Sarah Miriam Peale’s ‘Portrait of a Woman’ gives a glimpse in time

By Daniel Fulco, Ph.D., Agnita M. Stine Schreiber Curator

In celebration of Women’s History Month, we hope that you enjoy this portrait from the collection by one of the first professional women painters in the United States. If you visit the museum, this work is currently on view in the Mason Gallery. The museum has other works by Sarah Miriam Peale in the collection as well, but we are focusing on this one since it is on display.

Portrait of a Woman

Sarah Miriam Peale (American, 1800–1885)
Portrait of a Woman, ca. 1820–24
Oil on canvas
30 × 24 in.
Collection of Washington County Museum of Fine Arts
Museum purchase, Mrs. William Grimm Fund, A1486,67.0008

Portrait of a Woman is typical of Peale’s work, which appealed to the taste of affluent patrons of the 1800s. With her pensive blue eyes and dark brown curls visible under her bonnet, the unknown subject looks out at the viewer directly with poise and confidence. Peale’s choice of color complements her sitter: a black Empire-style dress with shirred upper sleeves and a white lace collar. The woman’s white stole is ornamented with an intricately woven edging of red and green. Accenting both the collar and her bonnet are tiny jewels that reveal the artist’s painstaking technique and acute attention to decorative detail. That we no longer know this lady’s identity points to an irony of portraiture: although made to preserve ourselves (and our legacies), our names can often be lost to history unless they are recorded, but the likeness itself (preserved through art) endures nevertheless.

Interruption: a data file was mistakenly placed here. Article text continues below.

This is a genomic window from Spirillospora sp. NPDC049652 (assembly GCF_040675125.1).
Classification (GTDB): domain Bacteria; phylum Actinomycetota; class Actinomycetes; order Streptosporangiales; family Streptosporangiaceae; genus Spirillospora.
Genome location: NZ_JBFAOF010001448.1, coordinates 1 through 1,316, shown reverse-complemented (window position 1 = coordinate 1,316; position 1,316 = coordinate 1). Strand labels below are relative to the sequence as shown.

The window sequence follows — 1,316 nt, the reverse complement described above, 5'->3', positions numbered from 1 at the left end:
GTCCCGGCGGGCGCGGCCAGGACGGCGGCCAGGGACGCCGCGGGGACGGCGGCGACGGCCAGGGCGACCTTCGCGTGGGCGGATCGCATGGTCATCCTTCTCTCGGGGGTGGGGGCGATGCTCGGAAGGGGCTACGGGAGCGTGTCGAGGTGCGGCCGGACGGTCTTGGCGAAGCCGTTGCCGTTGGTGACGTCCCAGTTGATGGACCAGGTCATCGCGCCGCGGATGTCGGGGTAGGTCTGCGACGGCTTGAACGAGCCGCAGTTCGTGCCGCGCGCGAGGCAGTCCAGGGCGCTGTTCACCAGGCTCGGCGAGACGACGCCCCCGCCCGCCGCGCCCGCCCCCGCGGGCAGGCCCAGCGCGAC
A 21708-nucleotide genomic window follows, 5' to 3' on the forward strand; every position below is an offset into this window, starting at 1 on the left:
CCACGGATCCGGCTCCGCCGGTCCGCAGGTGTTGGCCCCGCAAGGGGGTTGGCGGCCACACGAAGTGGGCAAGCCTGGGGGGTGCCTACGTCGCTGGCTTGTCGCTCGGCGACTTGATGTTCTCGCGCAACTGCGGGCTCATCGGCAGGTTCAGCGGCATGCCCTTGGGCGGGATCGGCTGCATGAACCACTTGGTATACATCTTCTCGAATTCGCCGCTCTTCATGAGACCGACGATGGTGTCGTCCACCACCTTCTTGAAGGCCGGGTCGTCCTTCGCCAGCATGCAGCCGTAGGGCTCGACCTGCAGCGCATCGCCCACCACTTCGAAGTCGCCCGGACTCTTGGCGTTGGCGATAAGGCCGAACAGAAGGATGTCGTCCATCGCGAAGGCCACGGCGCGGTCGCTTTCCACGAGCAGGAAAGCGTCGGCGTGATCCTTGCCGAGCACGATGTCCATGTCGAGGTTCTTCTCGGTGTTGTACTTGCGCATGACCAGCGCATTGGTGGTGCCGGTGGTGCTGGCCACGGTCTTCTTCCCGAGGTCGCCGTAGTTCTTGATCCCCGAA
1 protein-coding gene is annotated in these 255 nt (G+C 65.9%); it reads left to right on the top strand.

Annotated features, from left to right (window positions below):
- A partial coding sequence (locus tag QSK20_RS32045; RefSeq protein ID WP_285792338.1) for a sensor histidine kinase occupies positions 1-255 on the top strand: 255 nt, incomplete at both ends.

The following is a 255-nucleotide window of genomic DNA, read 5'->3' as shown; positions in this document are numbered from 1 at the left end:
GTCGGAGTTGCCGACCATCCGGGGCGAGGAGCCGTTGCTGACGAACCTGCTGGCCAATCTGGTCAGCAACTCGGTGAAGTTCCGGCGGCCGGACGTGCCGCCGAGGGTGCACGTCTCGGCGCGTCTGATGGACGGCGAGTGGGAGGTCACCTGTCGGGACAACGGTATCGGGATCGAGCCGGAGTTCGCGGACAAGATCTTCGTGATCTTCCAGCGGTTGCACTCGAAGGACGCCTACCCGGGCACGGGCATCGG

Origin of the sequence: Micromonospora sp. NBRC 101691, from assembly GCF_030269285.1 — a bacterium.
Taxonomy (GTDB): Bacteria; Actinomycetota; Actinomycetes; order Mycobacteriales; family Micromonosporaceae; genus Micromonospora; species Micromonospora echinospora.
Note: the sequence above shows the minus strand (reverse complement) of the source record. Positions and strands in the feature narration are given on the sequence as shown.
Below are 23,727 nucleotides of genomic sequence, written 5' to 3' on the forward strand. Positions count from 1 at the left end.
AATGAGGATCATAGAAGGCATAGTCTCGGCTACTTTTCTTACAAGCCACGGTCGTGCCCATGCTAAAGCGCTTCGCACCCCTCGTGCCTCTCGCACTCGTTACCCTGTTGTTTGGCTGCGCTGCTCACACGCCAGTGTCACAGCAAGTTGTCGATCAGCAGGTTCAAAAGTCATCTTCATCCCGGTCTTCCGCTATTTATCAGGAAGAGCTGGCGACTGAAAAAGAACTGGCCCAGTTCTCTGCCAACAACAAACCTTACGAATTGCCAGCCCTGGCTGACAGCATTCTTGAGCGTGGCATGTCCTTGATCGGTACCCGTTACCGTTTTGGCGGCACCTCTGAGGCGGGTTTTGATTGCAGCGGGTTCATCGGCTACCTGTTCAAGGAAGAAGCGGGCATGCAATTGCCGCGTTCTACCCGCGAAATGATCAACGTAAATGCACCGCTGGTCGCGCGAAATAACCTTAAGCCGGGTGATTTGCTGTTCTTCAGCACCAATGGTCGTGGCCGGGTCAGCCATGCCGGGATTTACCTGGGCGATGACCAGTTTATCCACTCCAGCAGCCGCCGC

The last child of painter James Peale (1749–1831), Sarah was trained as an artist by her father and her uncle, renowned portraitist Charles Willson Peale (1741–1827). Born in Philadelphia, she began her artistic career painting still lifes, a typical subject for women artists at the time. Soon, however, she developed skills in portraiture. In 1825, she settled in Baltimore, where she maintained a studio in her cousin Rembrandt Peale’s (1778–1860) museum through 1829. She became one of the most popular portraitists in the region, painting at least one hundred paintings of prominent Baltimore citizens and making several trips to Washington from 1841–43 to paint statesmen, including the Marquis de Lafayette (Gilbert du Motier, 1757–1834), who sat four times for her. In 1847, Peale moved to St. Louis, where she focused on still lifes, and in 1878 returned to Philadelphia to live with her artist-sisters Anna Claypoole Peale (1791–1878) and Margaretta Angelica Peale (1795–1882).

This WeekendArt is sponsored by Dr & Mrs. Robert K. Hobbs